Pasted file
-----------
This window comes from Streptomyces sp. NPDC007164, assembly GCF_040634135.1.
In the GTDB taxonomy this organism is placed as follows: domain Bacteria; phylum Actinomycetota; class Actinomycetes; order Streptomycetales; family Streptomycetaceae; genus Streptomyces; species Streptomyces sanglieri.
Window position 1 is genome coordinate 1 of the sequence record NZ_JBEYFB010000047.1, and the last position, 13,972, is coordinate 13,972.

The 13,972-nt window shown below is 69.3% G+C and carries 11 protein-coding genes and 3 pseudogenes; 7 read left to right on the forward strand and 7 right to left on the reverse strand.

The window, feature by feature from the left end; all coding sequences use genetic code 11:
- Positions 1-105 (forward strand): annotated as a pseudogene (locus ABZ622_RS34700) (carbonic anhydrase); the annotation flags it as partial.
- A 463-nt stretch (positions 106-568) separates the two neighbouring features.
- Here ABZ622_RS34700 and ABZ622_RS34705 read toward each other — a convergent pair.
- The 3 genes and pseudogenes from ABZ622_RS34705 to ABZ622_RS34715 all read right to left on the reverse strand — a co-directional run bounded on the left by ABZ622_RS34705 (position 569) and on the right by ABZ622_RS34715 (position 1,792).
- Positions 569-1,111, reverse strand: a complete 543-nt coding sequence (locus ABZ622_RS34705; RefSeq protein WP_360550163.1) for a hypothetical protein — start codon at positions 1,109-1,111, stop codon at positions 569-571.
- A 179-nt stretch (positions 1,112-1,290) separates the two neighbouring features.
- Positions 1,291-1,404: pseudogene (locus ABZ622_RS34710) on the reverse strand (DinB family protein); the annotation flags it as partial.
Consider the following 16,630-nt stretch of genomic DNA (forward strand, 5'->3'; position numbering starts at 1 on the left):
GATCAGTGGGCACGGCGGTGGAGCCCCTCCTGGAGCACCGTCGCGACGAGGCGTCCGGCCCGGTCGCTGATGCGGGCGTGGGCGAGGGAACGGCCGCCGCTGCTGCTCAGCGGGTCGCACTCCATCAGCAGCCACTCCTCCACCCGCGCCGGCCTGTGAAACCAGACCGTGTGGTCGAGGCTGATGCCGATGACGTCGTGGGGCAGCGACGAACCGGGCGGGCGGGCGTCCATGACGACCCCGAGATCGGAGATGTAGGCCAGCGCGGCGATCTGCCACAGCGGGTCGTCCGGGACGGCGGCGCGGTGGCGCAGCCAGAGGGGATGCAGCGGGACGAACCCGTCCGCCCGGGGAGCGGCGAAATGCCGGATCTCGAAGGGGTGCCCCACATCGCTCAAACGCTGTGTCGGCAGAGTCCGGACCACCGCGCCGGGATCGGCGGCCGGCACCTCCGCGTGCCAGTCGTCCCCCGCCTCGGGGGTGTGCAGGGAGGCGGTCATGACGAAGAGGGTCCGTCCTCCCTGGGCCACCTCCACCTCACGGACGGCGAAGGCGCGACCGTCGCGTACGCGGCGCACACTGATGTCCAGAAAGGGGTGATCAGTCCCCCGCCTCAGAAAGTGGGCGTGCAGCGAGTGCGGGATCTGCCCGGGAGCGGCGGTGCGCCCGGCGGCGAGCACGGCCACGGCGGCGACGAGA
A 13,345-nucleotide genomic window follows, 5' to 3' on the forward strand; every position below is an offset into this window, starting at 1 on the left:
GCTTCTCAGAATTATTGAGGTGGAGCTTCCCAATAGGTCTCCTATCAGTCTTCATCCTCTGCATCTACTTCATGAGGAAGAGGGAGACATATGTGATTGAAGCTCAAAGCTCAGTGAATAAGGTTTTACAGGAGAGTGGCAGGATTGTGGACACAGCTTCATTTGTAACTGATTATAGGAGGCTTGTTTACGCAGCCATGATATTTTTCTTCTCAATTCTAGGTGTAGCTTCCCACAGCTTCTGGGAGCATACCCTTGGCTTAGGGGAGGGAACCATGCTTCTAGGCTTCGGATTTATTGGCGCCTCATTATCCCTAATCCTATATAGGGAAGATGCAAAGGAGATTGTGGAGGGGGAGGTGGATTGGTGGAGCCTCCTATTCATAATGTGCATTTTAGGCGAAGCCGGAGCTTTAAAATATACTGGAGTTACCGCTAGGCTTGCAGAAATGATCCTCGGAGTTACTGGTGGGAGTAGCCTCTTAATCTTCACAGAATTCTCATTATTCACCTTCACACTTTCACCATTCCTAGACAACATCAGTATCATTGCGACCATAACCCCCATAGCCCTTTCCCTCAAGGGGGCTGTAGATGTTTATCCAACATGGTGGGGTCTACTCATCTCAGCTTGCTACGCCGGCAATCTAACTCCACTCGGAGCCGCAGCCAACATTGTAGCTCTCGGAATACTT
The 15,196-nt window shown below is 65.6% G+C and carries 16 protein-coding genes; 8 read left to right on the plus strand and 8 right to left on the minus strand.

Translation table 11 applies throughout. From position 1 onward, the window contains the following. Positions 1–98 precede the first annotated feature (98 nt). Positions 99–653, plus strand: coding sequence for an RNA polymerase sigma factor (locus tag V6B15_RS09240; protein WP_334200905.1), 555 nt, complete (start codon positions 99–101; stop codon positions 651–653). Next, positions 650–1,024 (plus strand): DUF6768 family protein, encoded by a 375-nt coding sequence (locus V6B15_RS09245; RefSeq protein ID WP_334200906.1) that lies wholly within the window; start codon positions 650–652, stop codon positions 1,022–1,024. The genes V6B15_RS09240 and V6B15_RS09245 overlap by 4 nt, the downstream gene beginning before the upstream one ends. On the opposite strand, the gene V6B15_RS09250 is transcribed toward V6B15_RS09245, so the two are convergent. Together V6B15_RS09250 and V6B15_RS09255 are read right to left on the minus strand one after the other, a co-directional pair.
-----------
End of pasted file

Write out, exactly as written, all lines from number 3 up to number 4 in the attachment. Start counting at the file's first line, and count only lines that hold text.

Window position 1 is genome coordinate 1 of the sequence record NZ_JBEYFB010000047.1, and the last position, 13,972, is coordinate 13,972.

The 13,972-nt window shown below is 69.3% G+C and carries 11 protein-coding genes and 3 pseudogenes; 7 read left to right on the forward strand and 7 right to left on the reverse strand.